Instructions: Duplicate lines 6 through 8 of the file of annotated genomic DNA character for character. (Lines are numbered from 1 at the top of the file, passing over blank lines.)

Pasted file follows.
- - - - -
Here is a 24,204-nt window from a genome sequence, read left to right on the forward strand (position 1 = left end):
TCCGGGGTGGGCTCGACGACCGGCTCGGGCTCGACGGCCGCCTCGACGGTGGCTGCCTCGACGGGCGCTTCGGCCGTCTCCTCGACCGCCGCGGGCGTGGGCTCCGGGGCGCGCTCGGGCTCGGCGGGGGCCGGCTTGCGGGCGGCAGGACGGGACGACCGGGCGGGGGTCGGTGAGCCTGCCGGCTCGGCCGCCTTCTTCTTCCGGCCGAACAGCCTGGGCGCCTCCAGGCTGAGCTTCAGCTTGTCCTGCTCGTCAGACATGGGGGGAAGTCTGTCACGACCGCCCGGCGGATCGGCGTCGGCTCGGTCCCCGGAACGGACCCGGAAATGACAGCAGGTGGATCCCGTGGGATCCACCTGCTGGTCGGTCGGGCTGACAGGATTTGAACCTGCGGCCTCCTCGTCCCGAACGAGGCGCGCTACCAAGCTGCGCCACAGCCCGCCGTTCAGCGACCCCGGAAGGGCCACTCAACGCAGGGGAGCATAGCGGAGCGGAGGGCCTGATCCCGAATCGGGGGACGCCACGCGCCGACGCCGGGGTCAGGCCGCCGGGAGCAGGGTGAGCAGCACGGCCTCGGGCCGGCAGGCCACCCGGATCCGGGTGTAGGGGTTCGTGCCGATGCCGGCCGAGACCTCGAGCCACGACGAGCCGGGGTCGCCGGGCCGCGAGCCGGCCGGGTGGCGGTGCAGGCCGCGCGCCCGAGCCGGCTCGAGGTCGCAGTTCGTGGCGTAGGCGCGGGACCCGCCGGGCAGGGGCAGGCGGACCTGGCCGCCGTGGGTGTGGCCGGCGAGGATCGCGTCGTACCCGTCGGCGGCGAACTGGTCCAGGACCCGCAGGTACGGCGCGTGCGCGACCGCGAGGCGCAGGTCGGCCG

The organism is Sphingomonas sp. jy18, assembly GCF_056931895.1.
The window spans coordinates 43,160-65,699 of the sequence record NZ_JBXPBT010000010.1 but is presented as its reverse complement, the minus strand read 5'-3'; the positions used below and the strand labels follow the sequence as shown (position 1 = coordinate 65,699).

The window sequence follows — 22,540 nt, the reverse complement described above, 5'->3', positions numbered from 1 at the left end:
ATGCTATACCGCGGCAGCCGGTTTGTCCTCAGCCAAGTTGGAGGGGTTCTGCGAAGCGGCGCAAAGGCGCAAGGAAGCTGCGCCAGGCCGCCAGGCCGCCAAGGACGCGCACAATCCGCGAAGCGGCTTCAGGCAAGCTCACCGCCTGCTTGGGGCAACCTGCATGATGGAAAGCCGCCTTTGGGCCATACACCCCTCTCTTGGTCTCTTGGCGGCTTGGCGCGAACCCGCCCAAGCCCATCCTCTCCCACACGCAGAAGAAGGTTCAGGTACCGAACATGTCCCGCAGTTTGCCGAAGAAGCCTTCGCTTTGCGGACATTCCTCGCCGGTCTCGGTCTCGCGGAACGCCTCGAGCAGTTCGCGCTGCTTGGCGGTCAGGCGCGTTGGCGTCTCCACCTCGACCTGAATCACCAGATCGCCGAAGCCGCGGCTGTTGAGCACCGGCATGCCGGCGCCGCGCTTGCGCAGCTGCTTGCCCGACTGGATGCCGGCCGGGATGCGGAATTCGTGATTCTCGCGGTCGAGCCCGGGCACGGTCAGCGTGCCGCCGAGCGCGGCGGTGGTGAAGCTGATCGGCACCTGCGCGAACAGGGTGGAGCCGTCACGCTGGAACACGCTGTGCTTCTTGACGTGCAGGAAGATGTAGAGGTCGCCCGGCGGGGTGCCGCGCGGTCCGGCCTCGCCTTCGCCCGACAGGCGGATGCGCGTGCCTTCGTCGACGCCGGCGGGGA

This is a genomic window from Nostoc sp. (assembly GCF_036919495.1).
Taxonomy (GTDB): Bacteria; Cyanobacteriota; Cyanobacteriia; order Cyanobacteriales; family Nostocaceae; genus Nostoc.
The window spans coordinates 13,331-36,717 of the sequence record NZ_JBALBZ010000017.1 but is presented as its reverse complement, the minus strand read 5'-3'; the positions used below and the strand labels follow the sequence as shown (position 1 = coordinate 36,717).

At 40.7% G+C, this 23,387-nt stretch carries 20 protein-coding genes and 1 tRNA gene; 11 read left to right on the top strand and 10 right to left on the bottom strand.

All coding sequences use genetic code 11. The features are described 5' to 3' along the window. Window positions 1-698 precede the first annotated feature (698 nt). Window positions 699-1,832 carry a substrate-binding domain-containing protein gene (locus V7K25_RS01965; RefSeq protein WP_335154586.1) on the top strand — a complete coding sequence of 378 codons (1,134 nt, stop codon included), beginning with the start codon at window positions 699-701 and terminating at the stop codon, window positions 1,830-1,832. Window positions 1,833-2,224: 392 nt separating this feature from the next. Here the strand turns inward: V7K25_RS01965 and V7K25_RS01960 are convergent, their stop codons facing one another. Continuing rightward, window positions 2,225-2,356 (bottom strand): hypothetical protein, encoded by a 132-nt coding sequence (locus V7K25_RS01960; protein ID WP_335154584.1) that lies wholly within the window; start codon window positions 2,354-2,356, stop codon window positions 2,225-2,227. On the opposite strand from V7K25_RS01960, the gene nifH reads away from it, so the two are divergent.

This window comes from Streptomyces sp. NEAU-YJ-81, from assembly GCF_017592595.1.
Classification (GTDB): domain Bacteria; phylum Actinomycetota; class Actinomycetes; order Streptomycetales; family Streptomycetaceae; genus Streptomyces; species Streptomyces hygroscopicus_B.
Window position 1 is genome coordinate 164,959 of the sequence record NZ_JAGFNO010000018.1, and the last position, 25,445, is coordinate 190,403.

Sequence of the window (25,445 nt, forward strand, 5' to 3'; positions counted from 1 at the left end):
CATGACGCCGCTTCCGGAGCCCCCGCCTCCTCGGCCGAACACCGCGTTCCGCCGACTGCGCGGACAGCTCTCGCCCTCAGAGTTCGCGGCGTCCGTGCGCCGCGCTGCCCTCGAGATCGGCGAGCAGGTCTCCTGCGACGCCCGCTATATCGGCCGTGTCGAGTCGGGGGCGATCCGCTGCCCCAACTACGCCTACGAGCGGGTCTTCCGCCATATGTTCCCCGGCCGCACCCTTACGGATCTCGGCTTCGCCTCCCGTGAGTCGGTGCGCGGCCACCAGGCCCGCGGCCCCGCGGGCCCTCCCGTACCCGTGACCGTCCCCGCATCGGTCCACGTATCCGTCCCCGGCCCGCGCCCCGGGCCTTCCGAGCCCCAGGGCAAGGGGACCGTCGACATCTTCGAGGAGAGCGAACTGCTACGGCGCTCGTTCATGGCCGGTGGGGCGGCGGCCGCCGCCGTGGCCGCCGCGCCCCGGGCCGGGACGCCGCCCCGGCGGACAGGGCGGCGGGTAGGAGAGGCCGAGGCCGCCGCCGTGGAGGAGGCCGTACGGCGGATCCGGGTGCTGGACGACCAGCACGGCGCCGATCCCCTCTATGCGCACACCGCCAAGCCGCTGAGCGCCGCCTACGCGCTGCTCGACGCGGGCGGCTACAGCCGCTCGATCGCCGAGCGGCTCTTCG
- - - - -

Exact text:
ATGCTATACCGCGGCAGCCGGTTTGTCCTCAGCCAAGTTGGAGGGGTTCTGCGAAGCGGCGCAAAGGCGCAAGGAAGCTGCGCCAGGCCGCCAGGCCGCCAAGGACGCGCACAATCCGCGAAGCGGCTTCAGGCAAGCTCACCGCCTGCTTGGGGCAACCTGCATGATGGAAAGCCGCCTTTGGGCCATACACCCCTCTCTTGGTCTCTTGGCGGCTTGGCGCGAACCCGCCCAAGCCCATCCTCTCCCACACGCAGAAGAAGGTTCAGGTACCGAACATGTCCCGCAGTTTGCCGAAGAAGCCTTCGCTTTGCGGACATTCCTCGCCGGTCTCGGTCTCGCGGAACGCCTCGAGCAGTTCGCGCTGCTTGGCGGTCAGGCGCGTTGGCGTCTCCACCTCGACCTGAATCACCAGATCGCCGAAGCCGCGGCTGTTGAGCACCGGCATGCCGGCGCCGCGCTTGCGCAGCTGCTTGCCCGACTGGATGCCGGCCGGGATGCGGAATTCGTGATTCTCGCGGTCGAGCCCGGGCACGGTCAGCGTGCCGCCGAGCGCGGCGGTGGTGAAGCTGATCGGCACCTGCGCGAACAGGGTGGAGCCGTCACGCTGGAACACGCTGTGCTTCTTGACGTGCAGGAAGATGTAGAGGTCGCCCGGCGGGGTGCCGCGCGGTCCGGCCTCGCCTTCGCCCGACAGGCGGATGCGCGTGCCTTCGTCGACGCCGGCGGGGA

This is a genomic window from Nostoc sp. (assembly GCF_036919495.1).
Taxonomy (GTDB): Bacteria; Cyanobacteriota; Cyanobacteriia; order Cyanobacteriales; family Nostocaceae; genus Nostoc.